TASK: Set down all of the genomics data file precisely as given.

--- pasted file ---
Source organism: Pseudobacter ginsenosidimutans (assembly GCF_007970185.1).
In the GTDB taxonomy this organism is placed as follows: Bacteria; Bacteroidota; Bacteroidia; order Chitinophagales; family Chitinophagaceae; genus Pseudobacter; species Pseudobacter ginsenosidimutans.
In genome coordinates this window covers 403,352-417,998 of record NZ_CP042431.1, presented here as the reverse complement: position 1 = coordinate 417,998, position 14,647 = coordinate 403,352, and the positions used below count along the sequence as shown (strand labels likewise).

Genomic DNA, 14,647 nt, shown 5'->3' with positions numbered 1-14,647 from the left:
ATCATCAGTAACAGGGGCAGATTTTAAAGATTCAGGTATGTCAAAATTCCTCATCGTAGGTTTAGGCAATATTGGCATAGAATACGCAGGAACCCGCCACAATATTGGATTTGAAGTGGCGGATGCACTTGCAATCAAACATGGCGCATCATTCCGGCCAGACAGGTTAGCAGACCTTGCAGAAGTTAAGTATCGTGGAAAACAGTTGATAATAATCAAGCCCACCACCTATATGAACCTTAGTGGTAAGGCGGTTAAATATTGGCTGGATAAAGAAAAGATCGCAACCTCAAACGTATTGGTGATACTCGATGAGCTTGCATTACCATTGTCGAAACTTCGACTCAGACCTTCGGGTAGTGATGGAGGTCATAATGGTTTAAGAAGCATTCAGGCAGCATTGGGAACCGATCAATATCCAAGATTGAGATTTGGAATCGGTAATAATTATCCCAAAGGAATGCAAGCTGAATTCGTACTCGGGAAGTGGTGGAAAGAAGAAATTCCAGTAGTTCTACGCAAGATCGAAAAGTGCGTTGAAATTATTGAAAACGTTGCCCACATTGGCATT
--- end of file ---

Source organism: Pseudobacter ginsenosidimutans (assembly GCF_007970185.1).
In the GTDB taxonomy this organism is placed as follows: Bacteria; Bacteroidota; Bacteroidia; order Chitinophagales; family Chitinophagaceae; genus Pseudobacter; species Pseudobacter ginsenosidimutans.
In genome coordinates this window covers 403,352-417,998 of record NZ_CP042431.1, presented here as the reverse complement: position 1 = coordinate 417,998, position 14,647 = coordinate 403,352, and the positions used below count along the sequence as shown (strand labels likewise).

Genomic DNA, 14,647 nt, shown 5'->3' with positions numbered 1-14,647 from the left:
ATCATCAGTAACAGGGGCAGATTTTAAAGATTCAGGTATGTCAAAATTCCTCATCGTAGGTTTAGGCAATATTGGCATAGAATACGCAGGAACCCGCCACAATATTGGATTTGAAGTGGCGGATGCACTTGCAATCAAACATGGCGCATCATTCCGGCCAGACAGGTTAGCAGACCTTGCAGAAGTTAAGTATCGTGGAAAACAGTTGATAATAATCAAGCCCACCACCTATATGAACCTTAGTGGTAAGGCGGTTAAATATTGGCTGGATAAAGAAAAGATCGCAACCTCAAACGTATTGGTGATACTCGATGAGCTTGCATTACCATTGTCGAAACTTCGACTCAGACCTTCGGGTAGTGATGGAGGTCATAATGGTTTAAGAAGCATTCAGGCAGCATTGGGAACCGATCAATATCCAAGATTGAGATTTGGAATCGGTAATAATTATCCCAAAGGAATGCAAGCTGAATTCGTACTCGGGAAGTGGTGGAAAGAAGAAATTCCAGTAGTTCTACGCAAGATCGAAAAGTGCGTTGAAATTATTGAAAACGTTGCCCACATTGGCATT